2. Enable and encourage street vendors. There is a restrictive health and bans outdoor food service, etc. Yes, all of this might have made sense in 1911 when disease was rampant, but you're now just as likely to pick up a disease from factory-packaged meat as from a street vendor selling tacos. Yes, care must be taken when preparing food; but not all Americans are so squeamish as to fear anything which isn't triple-wrapped in plastic.

3. A tax/revenue system which has adapted to the realities of the Internet, malls and eBay. If cities want any retail to survive, they need to stop burdening the survivors with ever-more taxes and regulations, and seek revenue streams from the competition, i.e. eBay and Amazon et. al. This may entail Federal/state regulation, which of course the online retailers will fight; but online retailers have to recognize the reality that they owe the same cut to local government as every brick-and-mortar store located within city limits.

No city can prosper by leaning ever more heavily on the remaining "real world" retailers, especially when the recession kicks in and reduces sales across the board. Taking small business for granted is a surefire way for cities to guarantee their own bankruptcy.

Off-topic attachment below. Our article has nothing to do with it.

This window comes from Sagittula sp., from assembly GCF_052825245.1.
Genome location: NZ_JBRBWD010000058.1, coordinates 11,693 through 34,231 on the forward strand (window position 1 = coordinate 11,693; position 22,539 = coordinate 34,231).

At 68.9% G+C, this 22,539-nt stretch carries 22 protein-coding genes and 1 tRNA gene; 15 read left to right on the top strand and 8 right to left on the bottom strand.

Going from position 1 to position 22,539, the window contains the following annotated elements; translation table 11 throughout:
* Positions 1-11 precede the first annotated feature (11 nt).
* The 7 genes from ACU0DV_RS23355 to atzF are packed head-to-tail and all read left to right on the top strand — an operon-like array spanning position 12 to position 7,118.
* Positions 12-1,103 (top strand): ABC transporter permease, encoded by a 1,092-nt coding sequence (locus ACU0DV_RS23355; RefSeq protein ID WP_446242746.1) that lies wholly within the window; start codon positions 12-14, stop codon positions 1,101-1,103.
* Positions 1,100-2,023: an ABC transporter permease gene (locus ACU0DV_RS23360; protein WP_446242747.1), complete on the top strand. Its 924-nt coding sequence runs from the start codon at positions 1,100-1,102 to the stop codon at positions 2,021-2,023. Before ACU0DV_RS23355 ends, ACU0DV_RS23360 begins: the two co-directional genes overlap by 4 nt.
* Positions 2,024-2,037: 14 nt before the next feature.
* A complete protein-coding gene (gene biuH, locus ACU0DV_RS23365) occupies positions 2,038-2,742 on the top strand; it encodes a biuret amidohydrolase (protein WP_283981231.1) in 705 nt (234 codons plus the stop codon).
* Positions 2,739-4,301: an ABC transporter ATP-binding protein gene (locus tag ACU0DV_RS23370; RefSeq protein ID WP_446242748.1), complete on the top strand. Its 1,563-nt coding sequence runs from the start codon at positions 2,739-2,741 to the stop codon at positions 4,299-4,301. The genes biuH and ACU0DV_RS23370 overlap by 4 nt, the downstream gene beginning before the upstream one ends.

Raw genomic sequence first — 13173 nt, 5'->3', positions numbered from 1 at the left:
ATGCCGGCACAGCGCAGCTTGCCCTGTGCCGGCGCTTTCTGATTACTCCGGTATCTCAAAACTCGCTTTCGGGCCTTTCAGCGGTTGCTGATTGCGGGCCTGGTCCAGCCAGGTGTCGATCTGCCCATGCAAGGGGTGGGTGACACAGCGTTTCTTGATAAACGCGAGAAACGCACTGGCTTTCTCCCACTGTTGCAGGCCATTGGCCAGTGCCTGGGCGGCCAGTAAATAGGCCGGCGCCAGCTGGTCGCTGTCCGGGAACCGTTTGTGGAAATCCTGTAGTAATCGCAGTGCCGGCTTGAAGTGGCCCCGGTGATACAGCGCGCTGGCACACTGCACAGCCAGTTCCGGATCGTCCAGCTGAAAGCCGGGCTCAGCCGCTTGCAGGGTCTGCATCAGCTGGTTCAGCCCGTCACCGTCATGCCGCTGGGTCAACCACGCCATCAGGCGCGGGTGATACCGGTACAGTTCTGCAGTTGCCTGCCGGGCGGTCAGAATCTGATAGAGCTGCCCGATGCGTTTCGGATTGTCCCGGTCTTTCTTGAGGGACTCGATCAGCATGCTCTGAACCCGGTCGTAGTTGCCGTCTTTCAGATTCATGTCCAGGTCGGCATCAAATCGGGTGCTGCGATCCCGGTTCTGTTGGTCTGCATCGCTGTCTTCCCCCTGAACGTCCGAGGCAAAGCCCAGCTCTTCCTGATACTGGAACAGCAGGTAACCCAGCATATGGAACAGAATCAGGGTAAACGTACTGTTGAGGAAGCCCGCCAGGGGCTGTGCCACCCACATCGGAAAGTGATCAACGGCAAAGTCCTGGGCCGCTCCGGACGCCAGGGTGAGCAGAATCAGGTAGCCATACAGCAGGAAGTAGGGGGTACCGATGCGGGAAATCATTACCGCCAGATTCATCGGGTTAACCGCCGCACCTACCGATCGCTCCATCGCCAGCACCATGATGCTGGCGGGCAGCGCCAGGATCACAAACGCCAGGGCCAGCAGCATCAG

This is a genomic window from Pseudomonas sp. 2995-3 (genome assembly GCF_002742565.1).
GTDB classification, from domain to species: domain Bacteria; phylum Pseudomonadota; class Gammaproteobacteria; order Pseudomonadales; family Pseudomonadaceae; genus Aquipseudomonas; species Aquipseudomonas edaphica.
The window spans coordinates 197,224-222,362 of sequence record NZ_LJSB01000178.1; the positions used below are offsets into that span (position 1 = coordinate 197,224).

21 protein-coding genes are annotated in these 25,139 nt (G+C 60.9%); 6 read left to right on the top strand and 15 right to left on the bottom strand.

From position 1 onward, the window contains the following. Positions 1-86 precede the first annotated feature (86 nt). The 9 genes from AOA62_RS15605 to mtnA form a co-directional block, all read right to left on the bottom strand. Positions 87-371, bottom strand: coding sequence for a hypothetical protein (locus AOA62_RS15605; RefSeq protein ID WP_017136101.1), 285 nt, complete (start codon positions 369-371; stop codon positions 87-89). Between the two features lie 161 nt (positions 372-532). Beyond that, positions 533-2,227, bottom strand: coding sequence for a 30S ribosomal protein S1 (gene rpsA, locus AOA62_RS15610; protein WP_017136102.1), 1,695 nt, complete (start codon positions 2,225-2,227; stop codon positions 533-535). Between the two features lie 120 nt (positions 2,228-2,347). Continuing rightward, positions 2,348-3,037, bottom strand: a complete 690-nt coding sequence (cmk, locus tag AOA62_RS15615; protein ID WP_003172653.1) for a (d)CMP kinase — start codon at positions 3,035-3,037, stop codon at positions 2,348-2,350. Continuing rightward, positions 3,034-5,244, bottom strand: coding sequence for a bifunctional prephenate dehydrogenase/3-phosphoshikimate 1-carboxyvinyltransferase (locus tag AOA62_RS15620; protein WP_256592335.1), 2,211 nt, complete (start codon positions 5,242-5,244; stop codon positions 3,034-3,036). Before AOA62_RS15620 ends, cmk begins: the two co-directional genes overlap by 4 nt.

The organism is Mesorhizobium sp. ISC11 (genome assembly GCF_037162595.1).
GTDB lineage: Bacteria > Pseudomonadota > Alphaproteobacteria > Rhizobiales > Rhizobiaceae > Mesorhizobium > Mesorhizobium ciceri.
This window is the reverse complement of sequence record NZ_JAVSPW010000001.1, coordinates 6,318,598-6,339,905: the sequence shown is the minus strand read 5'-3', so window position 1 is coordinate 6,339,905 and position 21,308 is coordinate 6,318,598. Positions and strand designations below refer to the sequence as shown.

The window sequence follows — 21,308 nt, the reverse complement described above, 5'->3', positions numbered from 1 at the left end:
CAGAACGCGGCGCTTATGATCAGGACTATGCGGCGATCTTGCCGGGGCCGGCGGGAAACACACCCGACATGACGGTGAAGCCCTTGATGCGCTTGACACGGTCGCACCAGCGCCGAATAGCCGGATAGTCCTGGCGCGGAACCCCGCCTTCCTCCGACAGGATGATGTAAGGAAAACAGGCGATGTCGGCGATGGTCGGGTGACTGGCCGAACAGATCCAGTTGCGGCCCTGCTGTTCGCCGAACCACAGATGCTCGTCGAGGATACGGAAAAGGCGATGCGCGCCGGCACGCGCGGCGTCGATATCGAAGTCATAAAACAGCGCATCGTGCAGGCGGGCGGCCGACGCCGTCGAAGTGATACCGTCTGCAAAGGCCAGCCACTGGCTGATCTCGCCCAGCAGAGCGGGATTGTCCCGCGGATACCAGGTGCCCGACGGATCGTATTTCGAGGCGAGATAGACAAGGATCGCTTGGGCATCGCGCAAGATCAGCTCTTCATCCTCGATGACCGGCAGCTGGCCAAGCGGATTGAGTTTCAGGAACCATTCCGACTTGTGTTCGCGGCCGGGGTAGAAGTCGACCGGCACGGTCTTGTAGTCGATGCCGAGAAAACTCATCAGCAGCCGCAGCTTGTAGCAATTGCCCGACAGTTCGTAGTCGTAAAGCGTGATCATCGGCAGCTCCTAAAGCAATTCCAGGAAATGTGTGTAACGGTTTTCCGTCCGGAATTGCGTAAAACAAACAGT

Public unions would be very well served by a campaign which encouraged and supported an increasing tax base for their municipality, and a municipal code of conduct for staffers which treats small business taxpayers as the boss and city staff as the helpful employees, not the other way around.

As noted here yesterday: cities, counties and government agencies can and will go bankrupt; The courts will strip off "guaranteed" pensions and other "ironclad" benefits from their employees because the money's simply not there. As small businesses go under and property prices continue their long slide back down to 2000-era valuations, the remaining taxpayers will rise up in rebellion at steep tax increases; and when the money runs out, so do the guarantees.

Thank you, James A., ($20), for your generous contribution to this humble site. I am greatly honored by your readership and support. All contributors are listed below in acknowledgement of my gratitude.